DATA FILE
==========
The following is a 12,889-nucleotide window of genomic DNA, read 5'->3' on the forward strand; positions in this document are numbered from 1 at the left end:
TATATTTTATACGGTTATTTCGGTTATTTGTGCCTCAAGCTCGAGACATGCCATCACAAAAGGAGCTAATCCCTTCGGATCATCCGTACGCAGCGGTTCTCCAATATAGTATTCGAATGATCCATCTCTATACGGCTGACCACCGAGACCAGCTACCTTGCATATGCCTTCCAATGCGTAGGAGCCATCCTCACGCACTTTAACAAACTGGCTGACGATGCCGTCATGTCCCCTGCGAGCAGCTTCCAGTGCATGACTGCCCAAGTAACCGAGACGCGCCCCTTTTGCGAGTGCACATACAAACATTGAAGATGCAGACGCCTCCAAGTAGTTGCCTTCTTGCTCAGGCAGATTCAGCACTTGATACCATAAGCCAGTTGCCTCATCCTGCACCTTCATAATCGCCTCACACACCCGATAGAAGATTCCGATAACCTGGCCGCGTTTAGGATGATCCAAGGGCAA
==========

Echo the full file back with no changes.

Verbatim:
The following is a 12,889-nucleotide window of genomic DNA, read 5'->3' on the forward strand; positions in this document are numbered from 1 at the left end:
TATATTTTATACGGTTATTTCGGTTATTTGTGCCTCAAGCTCGAGACATGCCATCACAAAAGGAGCTAATCCCTTCGGATCATCCGTACGCAGCGGTTCTCCAATATAGTATTCGAATGATCCATCTCTATACGGCTGACCACCGAGACCAGCTACCTTGCATATGCCTTCCAATGCGTAGGAGCCATCCTCACGCACTTTAACAAACTGGCTGACGATGCCGTCATGTCCCCTGCGAGCAGCTTCCAGTGCATGACTGCCCAAGTAACCGAGACGCGCCCCTTTTGCGAGTGCACATACAAACATTGAAGATGCAGACGCCTCCAAGTAGTTGCCTTCTTGCTCAGGCAGATTCAGCACTTGATACCATAAGCCAGTTGCCTCATCCTGCACCTTCATAATCGCCTCACACACCCGATAGAAGATTCCGATAACCTGGCCGCGTTTAGGATGATCCAAGGGCAA